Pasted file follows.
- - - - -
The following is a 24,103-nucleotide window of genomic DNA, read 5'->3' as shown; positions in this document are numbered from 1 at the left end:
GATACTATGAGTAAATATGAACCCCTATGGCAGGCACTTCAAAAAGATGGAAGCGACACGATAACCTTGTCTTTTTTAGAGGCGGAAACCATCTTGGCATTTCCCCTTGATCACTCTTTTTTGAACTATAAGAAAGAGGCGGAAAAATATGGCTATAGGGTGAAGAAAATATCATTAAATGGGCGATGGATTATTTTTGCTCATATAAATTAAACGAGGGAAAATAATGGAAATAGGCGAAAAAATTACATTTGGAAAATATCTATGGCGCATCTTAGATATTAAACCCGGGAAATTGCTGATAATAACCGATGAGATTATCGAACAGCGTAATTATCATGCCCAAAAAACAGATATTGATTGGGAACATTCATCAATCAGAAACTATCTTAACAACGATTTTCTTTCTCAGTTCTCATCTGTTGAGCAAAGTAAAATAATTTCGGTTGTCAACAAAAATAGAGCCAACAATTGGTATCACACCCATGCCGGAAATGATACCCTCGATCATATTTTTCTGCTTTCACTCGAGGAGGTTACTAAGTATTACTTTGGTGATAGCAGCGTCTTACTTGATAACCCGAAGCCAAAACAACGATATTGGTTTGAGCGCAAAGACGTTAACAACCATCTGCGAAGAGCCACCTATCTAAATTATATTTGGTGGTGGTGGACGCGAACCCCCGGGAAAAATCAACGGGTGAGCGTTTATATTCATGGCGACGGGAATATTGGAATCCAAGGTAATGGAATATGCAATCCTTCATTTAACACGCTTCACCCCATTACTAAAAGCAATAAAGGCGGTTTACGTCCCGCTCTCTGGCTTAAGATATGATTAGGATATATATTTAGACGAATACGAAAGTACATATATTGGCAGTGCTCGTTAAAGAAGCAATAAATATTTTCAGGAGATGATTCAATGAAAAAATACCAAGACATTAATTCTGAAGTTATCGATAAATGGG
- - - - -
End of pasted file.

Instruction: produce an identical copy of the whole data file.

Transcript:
The following is a 24,103-nucleotide window of genomic DNA, read 5'->3' as shown; positions in this document are numbered from 1 at the left end:
GATACTATGAGTAAATATGAACCCCTATGGCAGGCACTTCAAAAAGATGGAAGCGACACGATAACCTTGTCTTTTTTAGAGGCGGAAACCATCTTGGCATTTCCCCTTGATCACTCTTTTTTGAACTATAAGAAAGAGGCGGAAAAATATGGCTATAGGGTGAAGAAAATATCATTAAATGGGCGATGGATTATTTTTGCTCATATAAATTAAACGAGGGAAAATAATGGAAATAGGCGAAAAAATTACATTTGGAAAATATCTATGGCGCATCTTAGATATTAAACCCGGGAAATTGCTGATAATAACCGATGAGATTATCGAACAGCGTAATTATCATGCCCAAAAAACAGATATTGATTGGGAACATTCATCAATCAGAAACTATCTTAACAACGATTTTCTTTCTCAGTTCTCATCTGTTGAGCAAAGTAAAATAATTTCGGTTGTCAACAAAAATAGAGCCAACAATTGGTATCACACCCATGCCGGAAATGATACCCTCGATCATATTTTTCTGCTTTCACTCGAGGAGGTTACTAAGTATTACTTTGGTGATAGCAGCGTCTTACTTGATAACCCGAAGCCAAAACAACGATATTGGTTTGAGCGCAAAGACGTTAACAACCATCTGCGAAGAGCCACCTATCTAAATTATATTTGGTGGTGGTGGACGCGAACCCCCGGGAAAAATCAACGGGTGAGCGTTTATATTCATGGCGACGGGAATATTGGAATCCAAGGTAATGGAATATGCAATCCTTCATTTAACACGCTTCACCCCATTACTAAAAGCAATAAAGGCGGTTTACGTCCCGCTCTCTGGCTTAAGATATGATTAGGATATATATTTAGACGAATACGAAAGTACATATATTGGCAGTGCTCGTTAAAGAAGCAATAAATATTTTCAGGAGATGATTCAATGAAAAAATACCAAGACATTAATTCTGAAGTTATCGATAAATGGG